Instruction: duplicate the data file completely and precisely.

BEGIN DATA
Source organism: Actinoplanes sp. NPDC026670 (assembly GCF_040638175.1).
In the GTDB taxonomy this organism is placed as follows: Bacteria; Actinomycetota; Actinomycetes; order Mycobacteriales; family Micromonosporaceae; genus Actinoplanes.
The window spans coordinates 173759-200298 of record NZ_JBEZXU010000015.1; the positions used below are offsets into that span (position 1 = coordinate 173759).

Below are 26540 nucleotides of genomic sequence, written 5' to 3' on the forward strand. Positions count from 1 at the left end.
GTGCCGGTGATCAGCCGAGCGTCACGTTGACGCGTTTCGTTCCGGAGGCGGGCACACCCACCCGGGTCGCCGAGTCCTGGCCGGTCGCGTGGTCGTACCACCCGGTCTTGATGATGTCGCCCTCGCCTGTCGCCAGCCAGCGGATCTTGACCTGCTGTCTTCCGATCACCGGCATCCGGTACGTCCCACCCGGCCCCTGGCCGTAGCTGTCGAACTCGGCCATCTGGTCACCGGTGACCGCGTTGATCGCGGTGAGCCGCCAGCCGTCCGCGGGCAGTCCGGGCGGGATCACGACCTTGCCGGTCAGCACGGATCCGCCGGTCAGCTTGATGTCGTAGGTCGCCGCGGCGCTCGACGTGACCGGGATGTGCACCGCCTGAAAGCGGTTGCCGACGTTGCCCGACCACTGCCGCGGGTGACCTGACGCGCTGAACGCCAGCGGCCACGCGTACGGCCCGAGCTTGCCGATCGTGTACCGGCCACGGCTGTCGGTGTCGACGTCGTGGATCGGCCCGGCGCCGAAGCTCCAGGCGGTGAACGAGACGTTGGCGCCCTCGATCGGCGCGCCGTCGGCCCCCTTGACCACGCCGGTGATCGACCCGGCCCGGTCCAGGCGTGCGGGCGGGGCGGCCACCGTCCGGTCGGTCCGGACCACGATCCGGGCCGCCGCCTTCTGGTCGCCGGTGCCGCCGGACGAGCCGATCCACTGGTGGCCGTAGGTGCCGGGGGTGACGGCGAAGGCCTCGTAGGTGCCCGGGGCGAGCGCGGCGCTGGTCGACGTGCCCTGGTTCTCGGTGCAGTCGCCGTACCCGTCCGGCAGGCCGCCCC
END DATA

Source organism: Actinoplanes sp. NPDC026670 (assembly GCF_040638175.1).
In the GTDB taxonomy this organism is placed as follows: Bacteria; Actinomycetota; Actinomycetes; order Mycobacteriales; family Micromonosporaceae; genus Actinoplanes.
The window spans coordinates 173759-200298 of record NZ_JBEZXU010000015.1; the positions used below are offsets into that span (position 1 = coordinate 173759).

Below are 26540 nucleotides of genomic sequence, written 5' to 3' on the forward strand. Positions count from 1 at the left end.
GTGCCGGTGATCAGCCGAGCGTCACGTTGACGCGTTTCGTTCCGGAGGCGGGCACACCCACCCGGGTCGCCGAGTCCTGGCCGGTCGCGTGGTCGTACCACCCGGTCTTGATGATGTCGCCCTCGCCTGTCGCCAGCCAGCGGATCTTGACCTGCTGTCTTCCGATCACCGGCATCCGGTACGTCCCACCCGGCCCCTGGCCGTAGCTGTCGAACTCGGCCATCTGGTCACCGGTGACCGCGTTGATCGCGGTGAGCCGCCAGCCGTCCGCGGGCAGTCCGGGCGGGATCACGACCTTGCCGGTCAGCACGGATCCGCCGGTCAGCTTGATGTCGTAGGTCGCCGCGGCGCTCGACGTGACCGGGATGTGCACCGCCTGAAAGCGGTTGCCGACGTTGCCCGACCACTGCCGCGGGTGACCTGACGCGCTGAACGCCAGCGGCCACGCGTACGGCCCGAGCTTGCCGATCGTGTACCGGCCACGGCTGTCGGTGTCGACGTCGTGGATCGGCCCGGCGCCGAAGCTCCAGGCGGTGAACGAGACGTTGGCGCCCTCGATCGGCGCGCCGTCGGCCCCCTTGACCACGCCGGTGATCGACCCGGCCCGGTCCAGGCGTGCGGGCGGGGCGGCCACCGTCCGGTCGGTCCGGACCACGATCCGGGCCGCCGCCTTCTGGTCGCCGGTGCCGCCGGACGAGCCGATCCACTGGTGGCCGTAGGTGCCGGGGGTGACGGCGAAGGCCTCGTAGGTGCCCGGGGCGAGCGCGGCGCTGGTCGACGTGCCCTGGTTCTCGGTGCAGTCGCCGTACCCGTCCGGCAGGCCGCCCC